The Goražda fortress is perhaps one of the most interesting fortresses at the Bay of Kotor. When it was built it was the epitome of military technology. The latest advances of warfare engineering were implemented here. The newest German weaponry was installed. Even today, the fortress is rather impressive.
Though it is located on a small mountain between Tivat and Kotor, it is hard to spot. The camouflage is perfect. Perhaps, that is the reason it has remained intact until today.
There is an old road from Kotor to Cetinje via Lovcen. Within 5 km from Kotor, you will see a sharp right turn, a road sign that points to the Goražda and the nearby village of Mirac, that is the road you need.
The Goražda fortress was one of Austrian strongholds at the Bay. It controlled the waters of the Bay near Tivat and protected it with long-range fire.
Built in 1886, it was reinforced in the beginning of the XX century by Austrians and Montenegrins.
Before the entrance, you will see an inscription that says THURMFORT GORAZDA. In German, it means ‘Goražda tower fortress’. The etymology of the name is not complex. The old Slavic language has a word, gorazd, that means apt, capable. In Poland, it is also a first name. In Hungarian, however the same old word, garazda, means ‘grumpy’. There is a place similarly called Gorazde, near Sarajevo in Bosnia, that was known for being a place of bloody fighting during the Bosnian war of 1992-1995. It is most likely that it is the local name of the hill where the fortress stands. Austrians did not tend to invent names for their fortifications.
The architecture of the fortress is quite unusual. I will describe it starting from the entrance, where you see a bridge over a moat or specifically a concrete slab. It appeared here in the XX century, earlier it was probably a drawbridge. The hinges are still there. From the bridge, you can see gun ports to your right. A caponier protects the moat, there are four of them in total.
In front of you, there is the entrance hall and gate hinges. To the left and right of the corridor, the remains of the rods are still visible. They were 1 metre in length and covered in barbed wire. After the war they were removed, so that local children would not come to harm. The corridor twists in a way that prevents you from seeing through it, protecting it from fire. As the result, the left wall is almost destroyed, perhaps by large-caliber fire. After the corridor, there is another drawbridge.The gates to the fortress stand on an islet surrounded by a moat. You can now see the entrance to the main building. Note the window shutters and the doors of the fortress. There are gun ports everywhere. On the doors there is a Yugoslavian flag with some fond words about the people’s beloved leader, Josef Broz Tito.
We will not go any further to avoid spoilers but be sure to check every door and every room. Do not be afraid to go to the end, as the best is always left until last. Note the small metal sinks in the walls. When you understand the purpose of them, you will really see that the engineering is top notch!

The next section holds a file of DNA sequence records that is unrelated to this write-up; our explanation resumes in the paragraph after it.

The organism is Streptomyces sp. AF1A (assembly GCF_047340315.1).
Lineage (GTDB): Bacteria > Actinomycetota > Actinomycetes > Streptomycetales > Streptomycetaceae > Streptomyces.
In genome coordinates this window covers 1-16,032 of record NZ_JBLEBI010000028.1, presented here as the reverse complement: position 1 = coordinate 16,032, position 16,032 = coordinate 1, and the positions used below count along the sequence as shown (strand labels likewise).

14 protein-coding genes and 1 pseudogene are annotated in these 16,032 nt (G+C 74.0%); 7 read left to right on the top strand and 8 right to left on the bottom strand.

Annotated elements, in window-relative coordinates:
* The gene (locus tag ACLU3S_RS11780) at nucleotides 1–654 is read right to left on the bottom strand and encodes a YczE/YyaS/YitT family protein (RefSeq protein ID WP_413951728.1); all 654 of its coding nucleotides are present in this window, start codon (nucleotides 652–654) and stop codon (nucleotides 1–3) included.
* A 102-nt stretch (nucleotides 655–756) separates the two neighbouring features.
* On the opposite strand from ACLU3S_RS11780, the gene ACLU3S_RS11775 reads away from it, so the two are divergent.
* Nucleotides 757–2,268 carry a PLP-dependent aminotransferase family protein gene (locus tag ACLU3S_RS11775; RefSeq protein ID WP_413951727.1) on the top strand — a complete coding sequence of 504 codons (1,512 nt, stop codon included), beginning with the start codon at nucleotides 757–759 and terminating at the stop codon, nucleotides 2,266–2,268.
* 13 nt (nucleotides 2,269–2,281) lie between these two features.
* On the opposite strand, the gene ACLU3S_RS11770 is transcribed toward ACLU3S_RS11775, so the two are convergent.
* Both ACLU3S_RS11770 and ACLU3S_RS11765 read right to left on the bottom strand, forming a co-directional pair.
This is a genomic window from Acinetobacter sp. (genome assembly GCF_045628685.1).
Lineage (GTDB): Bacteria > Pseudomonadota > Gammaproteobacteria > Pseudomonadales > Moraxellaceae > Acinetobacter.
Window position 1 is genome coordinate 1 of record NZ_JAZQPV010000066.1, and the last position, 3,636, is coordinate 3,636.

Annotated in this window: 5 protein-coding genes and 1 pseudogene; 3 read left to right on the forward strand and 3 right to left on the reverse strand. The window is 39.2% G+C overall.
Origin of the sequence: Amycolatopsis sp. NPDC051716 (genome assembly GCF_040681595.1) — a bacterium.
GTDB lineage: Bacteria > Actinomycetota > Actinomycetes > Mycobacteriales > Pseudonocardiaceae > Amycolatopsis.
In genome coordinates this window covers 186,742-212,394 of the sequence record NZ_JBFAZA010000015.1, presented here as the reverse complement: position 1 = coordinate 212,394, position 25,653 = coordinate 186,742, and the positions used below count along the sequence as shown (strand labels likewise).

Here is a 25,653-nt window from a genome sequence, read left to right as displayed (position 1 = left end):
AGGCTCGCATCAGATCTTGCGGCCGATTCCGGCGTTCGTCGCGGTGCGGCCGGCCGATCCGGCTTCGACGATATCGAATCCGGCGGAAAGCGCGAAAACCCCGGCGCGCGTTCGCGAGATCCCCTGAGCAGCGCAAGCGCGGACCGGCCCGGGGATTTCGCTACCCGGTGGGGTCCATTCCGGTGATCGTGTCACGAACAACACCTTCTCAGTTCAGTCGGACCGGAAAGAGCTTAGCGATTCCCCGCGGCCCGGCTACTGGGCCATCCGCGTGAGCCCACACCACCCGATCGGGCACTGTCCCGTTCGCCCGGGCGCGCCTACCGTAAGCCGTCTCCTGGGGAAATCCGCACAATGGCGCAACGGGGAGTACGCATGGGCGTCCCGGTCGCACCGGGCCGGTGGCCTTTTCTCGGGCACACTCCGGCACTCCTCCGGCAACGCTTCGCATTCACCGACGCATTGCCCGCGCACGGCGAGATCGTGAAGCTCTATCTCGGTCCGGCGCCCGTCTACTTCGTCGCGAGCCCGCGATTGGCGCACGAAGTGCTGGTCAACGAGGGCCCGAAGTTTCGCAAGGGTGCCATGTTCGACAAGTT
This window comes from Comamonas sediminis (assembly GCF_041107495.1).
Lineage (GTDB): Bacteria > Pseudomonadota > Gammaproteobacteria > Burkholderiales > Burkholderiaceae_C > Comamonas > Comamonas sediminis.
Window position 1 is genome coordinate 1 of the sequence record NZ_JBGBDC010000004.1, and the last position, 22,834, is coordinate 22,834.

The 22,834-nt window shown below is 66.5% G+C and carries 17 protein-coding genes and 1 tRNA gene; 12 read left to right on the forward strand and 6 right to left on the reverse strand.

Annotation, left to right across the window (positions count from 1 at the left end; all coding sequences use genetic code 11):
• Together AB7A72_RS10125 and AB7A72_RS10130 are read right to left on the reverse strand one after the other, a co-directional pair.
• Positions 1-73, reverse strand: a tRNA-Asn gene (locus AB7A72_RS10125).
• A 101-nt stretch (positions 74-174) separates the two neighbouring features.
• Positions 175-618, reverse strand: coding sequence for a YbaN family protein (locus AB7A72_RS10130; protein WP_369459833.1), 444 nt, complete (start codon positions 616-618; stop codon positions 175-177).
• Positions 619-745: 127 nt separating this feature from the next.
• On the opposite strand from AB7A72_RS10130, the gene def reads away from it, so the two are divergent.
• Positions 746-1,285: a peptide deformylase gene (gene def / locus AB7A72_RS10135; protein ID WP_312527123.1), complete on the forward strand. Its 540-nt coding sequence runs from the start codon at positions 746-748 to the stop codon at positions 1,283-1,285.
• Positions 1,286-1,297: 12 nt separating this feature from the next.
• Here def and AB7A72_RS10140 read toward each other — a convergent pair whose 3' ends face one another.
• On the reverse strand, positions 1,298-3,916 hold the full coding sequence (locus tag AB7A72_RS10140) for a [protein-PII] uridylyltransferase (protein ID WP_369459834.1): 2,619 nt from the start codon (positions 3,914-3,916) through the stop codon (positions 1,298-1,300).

Now let us consider the armaments of the Gorazda. This is the most interesting part.
The fortress was built with long-distance targets in mind so within the main building, there were four 120-mm cannons. Two were aimed at Kotor, the other two at Budva. The horizontal direction was controlled with a special heel that moved across the floor (metal plate) and the vertical direction was maintained with a cable that went through a ceiling ring. These parts are still there, but the guns themselves have been removed and the gun ports filled in.
Tivat and the vicinity were covered using the invention of Hermann Gruson, a German military engineer and a partner of the Krupp family, known as the largest weaponry manufacturers in the world for the last 400 years. The invention itself was rather simple: a cylinder on wheels with a rotating spherical roof that housed a small-caliber cannon (see image). The cylinder was manned. But in this case, it is a huge sphere with a diameter of 3m rather than a small mobile vehicle. It carried two 120-mm guns, which is very serious by any standards. The installation was controlled by a single operator, and the rotary mechanism was manned by two soldiers. The range of the guns exceeded 10 km. Only five of these were built. All of them were used by Austro-Hungary in Eastern Europe. Today, only one remains at the Gorazda fortress. The mechanism and the chassis are well-preserved. You can find this on the top of the fortress in the centre.
There are concrete pillboxes at the flanks of the fortress. They were added at the beginning of the XX century. Nearby you can see small Gruson cannons, dug into the earth. You can see them through the portholes in the pillboxes. On the top of each cannon, you will see the mark of Emil Skoda metal works.